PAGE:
UPDATE: 12:15 p.m. Friday, September 18
After approvals from the North Carolina Senate and House, Governor Pat McCrory signed into law today a $21.735 billion state budget.
According to a release from the Governor’s office, McCrory stated “the budget submitted to me by the General Assembly includes many of the goals and ideas we put forward to provide the tools North Carolina needs to continue what we have accomplished during the past three years,” said McCrory. “Now we can work together to implement a common-sense vision for our great state that includes job creation, education, healthcare and transportation.”
For City of Wilmington officials, the Senate’s passage of the budget symbolizes the final straightaway in a race filled with political tug-of-war and, finally, compromise.
“We’re really ecstatic with this budget,” said Tony McEwen, Wilmington’s special assistant to the city manager for legislative affairs. “We’re incredibly proud of the leadership in Raleigh and all the hard work our members in the NCGA put into the creation of this bill. Of our top three issues, I think we won on all three or at least had a favorable compromise.”
In a 37-13 vote, North Carolina State Senators approved a $21.735 billion final state budget on its third reading. The budget will now go to the House of Representatives for a Thursday vote, with Governor McCrory’s approval needed by Friday to avoid the need for another continuing resolution.
According to McEwen those issues include the compromise on sales tax redistribution, extra funding for film, and the continuation of the historic preservation sales tax.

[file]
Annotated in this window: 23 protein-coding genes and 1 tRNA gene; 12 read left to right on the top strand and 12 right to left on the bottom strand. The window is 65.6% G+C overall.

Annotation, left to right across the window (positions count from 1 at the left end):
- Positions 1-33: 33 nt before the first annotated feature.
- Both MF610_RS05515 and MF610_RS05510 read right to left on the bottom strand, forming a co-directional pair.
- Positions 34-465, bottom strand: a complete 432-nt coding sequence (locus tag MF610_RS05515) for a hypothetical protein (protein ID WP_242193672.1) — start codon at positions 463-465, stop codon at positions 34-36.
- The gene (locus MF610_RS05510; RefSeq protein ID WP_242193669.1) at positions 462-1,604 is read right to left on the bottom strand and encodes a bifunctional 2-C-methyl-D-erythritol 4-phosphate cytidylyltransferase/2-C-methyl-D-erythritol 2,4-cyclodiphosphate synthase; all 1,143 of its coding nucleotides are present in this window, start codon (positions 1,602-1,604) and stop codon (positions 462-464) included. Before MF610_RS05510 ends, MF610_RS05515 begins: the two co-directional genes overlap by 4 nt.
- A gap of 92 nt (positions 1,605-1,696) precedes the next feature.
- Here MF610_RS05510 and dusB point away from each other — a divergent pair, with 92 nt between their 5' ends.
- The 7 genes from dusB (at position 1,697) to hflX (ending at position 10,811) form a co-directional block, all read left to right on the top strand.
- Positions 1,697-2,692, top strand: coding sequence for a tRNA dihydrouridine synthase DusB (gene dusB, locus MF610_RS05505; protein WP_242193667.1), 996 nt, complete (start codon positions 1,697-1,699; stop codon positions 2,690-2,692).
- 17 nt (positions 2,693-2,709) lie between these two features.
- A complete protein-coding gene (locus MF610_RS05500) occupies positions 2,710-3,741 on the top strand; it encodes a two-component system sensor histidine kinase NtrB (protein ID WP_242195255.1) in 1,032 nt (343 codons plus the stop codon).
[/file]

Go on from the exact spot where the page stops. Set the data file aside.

“They did not touch distribution through the formula that would have taken a significant amount of our sales tax revenue,” said McEwen. “Instead, the state has expanded the percentage of sales taxes related to services on things like refrigerators and automobiles to fund a program to enable education construction, community college, and economic development funding to 79 rural counties throughout the state.”
The percentage of sales tax collected is expected to be about $84 million, with $17 million of that amount from the state’s general fund.
See related stories:
- House votes down Senate sales tax redistribution; local officials optimistic but not satisfied
- Mayor Saffo, county officials speak out against sharing local sales tax
McEwen also stated the tripling of funding in the film grant program to $30 million with a $9 million cap per project was a “big win,” along with the $8 million historic preservation sales tax incentives, a program awarding funding for the restoration of historic buildings.
“I think we’ve received more in historic preservation dollars than anyone in the state, and what’s also really important is that the last two years this was a sunsetted item—meaning each year the program would go away at sunset on January 1, and would have to be renewed each new year. Now the program has been extended to 2020,” said McEwen.
“There’s no question this year’s budget process was long and difficult, but it was important to get the final product right,” said Senate Leader Phil Berger (R-Rockingham.)
According to a release from Berger, the budget also includes:
- A boost in early-career teacher pay to from $33,000 to $35,000 per year and experienced-based step increases to teachers, assistant principals, principals, State Highway Patrol troopers, clerks and magistrates. All public school teachers and state employees will receive a $750 bonus.
- Funding for all teacher assistant positions supported in last year’s budget, with a safeguard that school systems actually use those funds for TAs so their jobs cannot be eliminated to pay for administrative positions and other spending.
- An additional $705 million over two years for transportation needs, made possible in part by ending a $216 million transfer from the Highway Fund to the General Fund — ensuring that money is finally spent on building and maintaining safe roads and bridges.
- An investment of $225 million over two years to begin the process of restructuring and reforming the state’s chronically troubled Medicaid program.
For more information on the state budget, you can visit the NCGA website here.
James Mieczkowski is a news reporter for Port City Daily. He can be reached at email@example.com On Twitter: @mieczkowskiPCD